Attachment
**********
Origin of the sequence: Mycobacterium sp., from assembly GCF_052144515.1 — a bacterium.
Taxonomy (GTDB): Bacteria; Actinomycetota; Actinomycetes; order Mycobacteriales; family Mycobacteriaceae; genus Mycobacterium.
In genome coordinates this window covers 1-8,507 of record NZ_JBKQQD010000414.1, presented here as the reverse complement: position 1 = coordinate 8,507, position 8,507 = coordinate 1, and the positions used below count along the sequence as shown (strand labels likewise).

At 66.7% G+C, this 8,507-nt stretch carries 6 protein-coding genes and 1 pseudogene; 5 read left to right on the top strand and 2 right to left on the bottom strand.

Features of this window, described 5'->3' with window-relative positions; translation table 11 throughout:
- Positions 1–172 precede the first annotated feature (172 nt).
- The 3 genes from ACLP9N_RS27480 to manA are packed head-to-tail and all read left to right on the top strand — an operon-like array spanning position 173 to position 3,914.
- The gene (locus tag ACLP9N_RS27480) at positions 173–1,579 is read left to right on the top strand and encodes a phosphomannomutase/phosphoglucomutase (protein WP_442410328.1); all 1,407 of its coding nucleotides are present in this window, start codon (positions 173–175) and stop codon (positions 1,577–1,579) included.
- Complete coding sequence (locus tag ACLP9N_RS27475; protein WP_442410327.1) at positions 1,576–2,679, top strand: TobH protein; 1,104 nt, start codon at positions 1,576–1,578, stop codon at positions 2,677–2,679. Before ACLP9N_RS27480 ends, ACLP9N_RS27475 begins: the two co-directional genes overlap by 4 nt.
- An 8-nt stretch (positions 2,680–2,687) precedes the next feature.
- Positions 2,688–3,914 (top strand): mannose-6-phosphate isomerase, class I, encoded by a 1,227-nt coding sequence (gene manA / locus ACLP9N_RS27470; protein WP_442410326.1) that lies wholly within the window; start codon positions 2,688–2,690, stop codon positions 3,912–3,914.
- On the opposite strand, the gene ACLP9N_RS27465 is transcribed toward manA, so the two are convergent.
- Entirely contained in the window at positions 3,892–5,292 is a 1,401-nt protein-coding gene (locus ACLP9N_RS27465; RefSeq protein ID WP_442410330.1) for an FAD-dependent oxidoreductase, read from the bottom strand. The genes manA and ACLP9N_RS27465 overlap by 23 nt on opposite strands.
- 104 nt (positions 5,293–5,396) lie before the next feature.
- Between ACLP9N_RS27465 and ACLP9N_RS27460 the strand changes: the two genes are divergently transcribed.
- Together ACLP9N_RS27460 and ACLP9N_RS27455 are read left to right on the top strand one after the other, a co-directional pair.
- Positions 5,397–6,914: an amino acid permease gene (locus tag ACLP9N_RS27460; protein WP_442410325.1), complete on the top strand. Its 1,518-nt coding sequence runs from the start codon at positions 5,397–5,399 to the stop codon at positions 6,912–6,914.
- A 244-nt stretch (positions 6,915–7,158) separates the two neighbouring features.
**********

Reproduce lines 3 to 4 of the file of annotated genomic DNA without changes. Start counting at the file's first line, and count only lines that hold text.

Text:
In genome coordinates this window covers 1-8,507 of record NZ_JBKQQD010000414.1, presented here as the reverse complement: position 1 = coordinate 8,507, position 8,507 = coordinate 1, and the positions used below count along the sequence as shown (strand labels likewise).

At 66.7% G+C, this 8,507-nt stretch carries 6 protein-coding genes and 1 pseudogene; 5 read left to right on the top strand and 2 right to left on the bottom strand.